James F. Klumpp
Ph.D., University of Minnesota
Dr. Klumpp is a rhetorical critic interested in the use of discourse to effect social change. His work in contemporary rhetorical theory concentrates on Kenneth Burke and the European continental critics. Argumentation is another interest, particularly social argumentation processes. His work in American public address includes studies of Lincoln, Martin Luther King, and numerous social movements. Dr. Klumpp's research has appeared in the Quarterly Journal of Speech, Argumentation, Argumentation & Advocacy, Critical Studies in Mass Communication, and elsewhere. He is former president of the American Forensic Association, and the recipient of the 2009 Distinguished Research Award of the International Society for the Study of Argumentation, the 2013 Senior Scholar Award for Lifetime Achievement in Argumentation Research presented by the NCA/AFA Summer Conference in Argumentation, and the 2013 Douglas W. Ehninger Distinguished Rhetorical Scholar Award presented by the National Communication Association.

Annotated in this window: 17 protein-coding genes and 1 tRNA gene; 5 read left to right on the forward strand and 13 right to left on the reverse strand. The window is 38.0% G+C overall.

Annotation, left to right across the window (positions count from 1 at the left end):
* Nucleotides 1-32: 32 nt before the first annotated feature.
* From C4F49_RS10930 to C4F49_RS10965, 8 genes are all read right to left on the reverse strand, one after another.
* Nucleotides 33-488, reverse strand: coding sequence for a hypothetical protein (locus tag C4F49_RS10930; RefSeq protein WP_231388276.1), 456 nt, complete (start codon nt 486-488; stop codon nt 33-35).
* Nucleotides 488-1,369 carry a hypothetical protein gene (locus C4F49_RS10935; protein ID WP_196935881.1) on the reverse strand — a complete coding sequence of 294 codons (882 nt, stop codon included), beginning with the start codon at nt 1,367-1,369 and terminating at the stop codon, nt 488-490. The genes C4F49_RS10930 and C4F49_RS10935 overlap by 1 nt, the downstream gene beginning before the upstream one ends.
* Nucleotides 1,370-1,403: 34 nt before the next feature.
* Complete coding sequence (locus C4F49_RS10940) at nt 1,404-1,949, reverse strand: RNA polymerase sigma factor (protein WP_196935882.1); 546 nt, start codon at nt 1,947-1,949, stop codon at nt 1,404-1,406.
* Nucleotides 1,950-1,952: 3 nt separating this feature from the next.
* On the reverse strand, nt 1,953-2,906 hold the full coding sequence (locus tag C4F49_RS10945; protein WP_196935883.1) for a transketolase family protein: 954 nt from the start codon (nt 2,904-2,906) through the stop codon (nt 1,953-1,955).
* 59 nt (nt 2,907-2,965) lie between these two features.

Ronald F. Reid and James F. Klumpp. American Rhetorical Discourse. 3rd ed. Long Grove IL: Waveland Press, 2005.
James F. Klumpp. “Burkean Social Hierarchy and the Ironic Investment of Martin Luther King.” Kenneth Burke and the Twenty-first Century. Ed. Bernard L. Brock. Albany: State University of New York Press, 1999. 207-41.
James F. Klumpp. “Facts, Truth, and Iraq: A Call for Stewardship of Democratic Argument.” Engaging Argument. Ed. Patricia Riley. Washington: NCA, 2006.